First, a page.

Application Deadline: 10th May 2021
About the Award: The project, led by Dr. Kai Koddenbrock, investigates historically and in comparative fashion how West African societies have attempted to increase their political and economic sovereignty with a particular focus on the interaction between governments, finance and labor. Country case studies will be determined depending on applicants’ knowledge and preference. Ivory Coast and Nigeria are preferred but others are possible!
The questions we ask
The group will attempt to find out historically how most West African countries became exporters of only one or two commodities with the help of foreign capital and military force. In the second step we will focus on how postcolonial, newly independent governments have attempted to move away from this with the help of domestic resources, the creation of public and private banks, foreign debt and, most recently, stronger relations to China since independence. Increasing economic complexity, diversifying the economy and thus to reduce dependencies on the world market have been perennial pursuits but have often failed. The Covid crisis has put this into stark relief, again. How can we explain recurrent debt crises and the difficulties in moving away from raw commodity export dependency? Which role do global and domestic social relations play and what does that mean for the state in West Africa?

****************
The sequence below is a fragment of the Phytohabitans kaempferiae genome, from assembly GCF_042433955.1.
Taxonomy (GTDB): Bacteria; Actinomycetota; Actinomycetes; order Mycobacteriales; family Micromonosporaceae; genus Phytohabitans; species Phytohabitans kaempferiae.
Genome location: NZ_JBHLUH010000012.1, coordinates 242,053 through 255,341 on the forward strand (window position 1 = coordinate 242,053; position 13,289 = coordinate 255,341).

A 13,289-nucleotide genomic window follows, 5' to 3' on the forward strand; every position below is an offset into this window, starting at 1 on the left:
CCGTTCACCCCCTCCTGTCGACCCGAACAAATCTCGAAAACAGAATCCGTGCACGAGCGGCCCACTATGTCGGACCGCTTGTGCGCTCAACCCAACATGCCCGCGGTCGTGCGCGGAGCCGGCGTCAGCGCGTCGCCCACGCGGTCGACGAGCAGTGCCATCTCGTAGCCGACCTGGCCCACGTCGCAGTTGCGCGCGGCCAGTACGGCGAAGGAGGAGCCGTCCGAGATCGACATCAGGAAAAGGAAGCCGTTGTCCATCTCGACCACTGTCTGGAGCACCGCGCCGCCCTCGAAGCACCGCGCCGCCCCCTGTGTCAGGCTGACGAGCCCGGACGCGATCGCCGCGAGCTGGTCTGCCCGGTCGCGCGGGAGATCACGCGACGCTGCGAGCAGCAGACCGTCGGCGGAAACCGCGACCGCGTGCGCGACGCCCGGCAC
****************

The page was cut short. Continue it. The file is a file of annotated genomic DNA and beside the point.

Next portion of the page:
To find answers to these questions we work with notions such as legacies of colonialism, the question of imperialism, racial capitalism, the creation and diversification of dependencies, financial subordination and coloniality and we are open to other terms that become productive in the research process. In short, we are looking for researchers interested in understanding social change, persistent intersectional social structures and the organized and everyday attempts by people to transform and overcome them.
- Situated in the emergent field of postcolonial International Political Economy and thus in political science and International Relations, we are open to heterodox economists, economic sociologists, anthropologists or geographers and others. A strong interest in theory and fine-grained, empirical work including archival and interview work is essential. Methodological skills in qualitative research and the handling of numbers, mostly descriptive statistics, are an asset. Previous research or work experience on the African continent and some knowledge about finance and/or labor and/or social movements would be nice. Ideally, candidates should be curious and reflective but also able and willing to put their thoughts into clear and structured prose.
- While your main task will be the completion of your own doctoral thesis including six to eight months of field research, you will also contribute to the project by helping to organize workshops, talks or reading groups. As the working language of the cluster is English, proficiency in English (spoken and written) or the capacity and willingness to learn English is required. French is a plus and a requirement for the Francophone case study. PhD theses can also be written in French.